During the time an employee is on unpaid leave, employment is considered continuous for the purposes of calculating annual vacation and termination entitlements, as well as for pension, medical, or other plans of benefit for the employee. An employer must continue to make payments to any such plans unless the employee chooses not to continue with his or her share of the cost of the plan. The employee is also entitled to all increases in wages or benefits which he or she would have received if not on leave.

Conditions of employment

An employer cannot terminate an employee on leave or jury duty or change a condition of employment without the employee’s written consent. As soon as the leave or jury duty ends, the worker must be returned to his or her former position or a comparable one.

Consideration for the employer

Whenever possible, it is only considerate to inform the employer as soon as possible when leave is required. For example, if you have been called for jury duty, you will have been given a date on which to appear at the courthouse. Let your employer know so that alternate arrangements can be made for your replacement. Of course, there are times, such as the sudden illness or death of a family member, when it is not possible to notify your supervisor ahead of time. However, you should do your best to call as soon as you can and give the supervisor an idea of when you will return.

Annual vacation

After you have been employed for 12 consecutive months, you are entitled to two weeks of paid vacation. After five consecutive years of employment with the same employer, you are entitled to three weeks. During the first 12 months of employment, the Employment Standards Act does not require that you be granted an annual vacation. However, the terms of employment or a collective agreement may provide additional vacation benefits.

An employer must schedule an employee’s vacation in periods of one or more weeks, unless the employee requests otherwise. Vacation must be taken within 12 months of earning it. The employer may use a common date for calculating the annual vacation entitlement of all employees as long as no employee’s right to an annual vacation or vacation pay is reduced.

If the company is sold, leased, or transferred during the year, your period of consecutive employment is not interrupted. For example, the restaurant in which Sally works was purchased by another chain and subsequently closed, but she was transferred to another location operated by the purchasing company without any loss of employment. Her period of employment was not interrupted, even though her pay cheques were now issued by another company.

Vacation Pay

In the first four years of consecutive employment, the employer must pay vacation pay of at least 4% of all earning paid to the employee in the preceding year. In the fifth and subsequent years of employment, the employer must pay vacation pay of at least 6% of all wages paid in the preceding year. Any vacation pay received by an employee is counted as part of the total wages paid in a particular year. Employees who have worked five calendar days or less are not eligible for vacation pay.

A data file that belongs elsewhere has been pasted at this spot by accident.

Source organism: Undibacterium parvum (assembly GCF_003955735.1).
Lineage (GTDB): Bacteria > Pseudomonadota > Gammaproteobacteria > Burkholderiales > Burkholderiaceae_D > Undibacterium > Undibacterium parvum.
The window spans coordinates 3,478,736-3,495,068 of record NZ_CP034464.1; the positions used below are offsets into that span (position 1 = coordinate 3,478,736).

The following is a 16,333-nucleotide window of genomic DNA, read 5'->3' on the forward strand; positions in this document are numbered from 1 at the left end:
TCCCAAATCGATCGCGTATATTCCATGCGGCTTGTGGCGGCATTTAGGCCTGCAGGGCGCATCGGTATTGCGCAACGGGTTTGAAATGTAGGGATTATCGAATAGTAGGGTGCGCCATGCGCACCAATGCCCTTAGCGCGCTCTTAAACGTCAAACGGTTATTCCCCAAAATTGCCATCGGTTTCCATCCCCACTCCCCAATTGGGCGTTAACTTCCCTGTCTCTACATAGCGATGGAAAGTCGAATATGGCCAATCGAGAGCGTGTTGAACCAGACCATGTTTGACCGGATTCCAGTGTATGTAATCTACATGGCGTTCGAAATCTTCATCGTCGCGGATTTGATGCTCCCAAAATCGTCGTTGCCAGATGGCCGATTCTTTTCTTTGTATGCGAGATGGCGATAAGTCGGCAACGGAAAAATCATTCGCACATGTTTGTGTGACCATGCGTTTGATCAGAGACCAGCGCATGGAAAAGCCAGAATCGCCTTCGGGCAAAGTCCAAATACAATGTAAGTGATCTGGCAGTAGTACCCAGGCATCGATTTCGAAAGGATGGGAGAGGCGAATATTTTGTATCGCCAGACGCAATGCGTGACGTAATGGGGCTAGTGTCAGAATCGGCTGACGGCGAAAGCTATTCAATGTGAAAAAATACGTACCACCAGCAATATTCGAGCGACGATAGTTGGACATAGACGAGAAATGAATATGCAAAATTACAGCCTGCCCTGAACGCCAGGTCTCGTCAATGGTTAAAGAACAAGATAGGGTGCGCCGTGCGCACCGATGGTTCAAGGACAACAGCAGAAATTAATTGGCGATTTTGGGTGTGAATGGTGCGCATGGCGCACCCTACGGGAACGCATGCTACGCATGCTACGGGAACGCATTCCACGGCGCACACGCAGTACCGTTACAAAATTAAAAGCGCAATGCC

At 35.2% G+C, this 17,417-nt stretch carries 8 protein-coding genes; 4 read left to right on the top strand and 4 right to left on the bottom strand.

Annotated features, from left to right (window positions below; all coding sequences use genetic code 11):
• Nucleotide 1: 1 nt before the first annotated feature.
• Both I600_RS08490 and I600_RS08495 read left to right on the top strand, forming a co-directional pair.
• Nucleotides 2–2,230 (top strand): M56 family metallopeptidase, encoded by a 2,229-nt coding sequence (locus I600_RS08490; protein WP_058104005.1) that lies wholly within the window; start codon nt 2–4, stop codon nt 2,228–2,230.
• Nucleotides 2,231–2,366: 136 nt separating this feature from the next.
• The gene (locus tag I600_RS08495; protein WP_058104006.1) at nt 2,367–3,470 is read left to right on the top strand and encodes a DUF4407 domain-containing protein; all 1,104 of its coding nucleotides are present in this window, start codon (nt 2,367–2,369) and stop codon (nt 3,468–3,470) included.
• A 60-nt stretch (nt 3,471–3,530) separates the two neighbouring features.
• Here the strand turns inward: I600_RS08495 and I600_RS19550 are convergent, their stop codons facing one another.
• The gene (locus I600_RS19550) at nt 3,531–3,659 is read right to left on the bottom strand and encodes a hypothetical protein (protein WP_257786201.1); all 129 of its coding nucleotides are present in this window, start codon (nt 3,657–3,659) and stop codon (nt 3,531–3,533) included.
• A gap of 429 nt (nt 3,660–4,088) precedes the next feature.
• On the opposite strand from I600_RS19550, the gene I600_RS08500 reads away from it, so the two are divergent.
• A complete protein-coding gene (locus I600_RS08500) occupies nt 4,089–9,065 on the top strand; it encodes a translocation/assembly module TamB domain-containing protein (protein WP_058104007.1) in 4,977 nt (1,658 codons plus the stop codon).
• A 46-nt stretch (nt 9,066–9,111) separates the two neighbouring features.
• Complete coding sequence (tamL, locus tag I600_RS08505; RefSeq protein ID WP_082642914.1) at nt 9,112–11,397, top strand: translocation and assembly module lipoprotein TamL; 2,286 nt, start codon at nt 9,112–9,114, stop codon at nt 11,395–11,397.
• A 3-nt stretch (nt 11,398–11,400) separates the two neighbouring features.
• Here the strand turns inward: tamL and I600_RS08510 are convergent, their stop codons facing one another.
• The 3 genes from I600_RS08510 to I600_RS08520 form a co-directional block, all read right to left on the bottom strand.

If a statutory holiday falls during the period in which the employee is on annual vacation leave, the employee must be given an additional day of vacation leave in lieu of the statutory holiday. For example, Raj is on holiday for two weeks at the beginning of September. This period includes one statutory holiday, Labour Day. He must be given an additional day of holiday at another time or may have a day in lieu of the statutory holiday added to the beginning or end of his vacation period.

Vacation pay is payable at least seven days before the start of the annual vacation, or on regular pay days as agreed to by the employer and employee, or by a collective agreement.

An employer cannot reduce annual vacation or vacation pay because the worker was paid a bonus or sick pay, or was previously given a vacation more than the minimum. However, these vacation entitlements may be reduced if an employee took annual vacation in advance at the employee’s written request.

If your employment is terminated before you have taken your annual vacation or if you quit your job, you are entitled to be paid any vacation pay that has accrued since you started work or last took annual vacation. This payment must be made within 48 hours if your employment was terminated or within six days if you quit your job.

Hours of Work

The employer must post notices saying when work starts and ends, when each shift starts and ends, and when meal breaks will occur (Figure 6). For example, a restaurant may have a morning shift that begins at 6:00 a.m. and ends at 2:00 pm. The workers on that shift get a meal break at 9:30 am. These notices must be posted where they can be read by all employees.

Sample shift schedule listing positions, employees, and shifts over the course of a week.
Figure 6. Sample shift schedule

Shift changes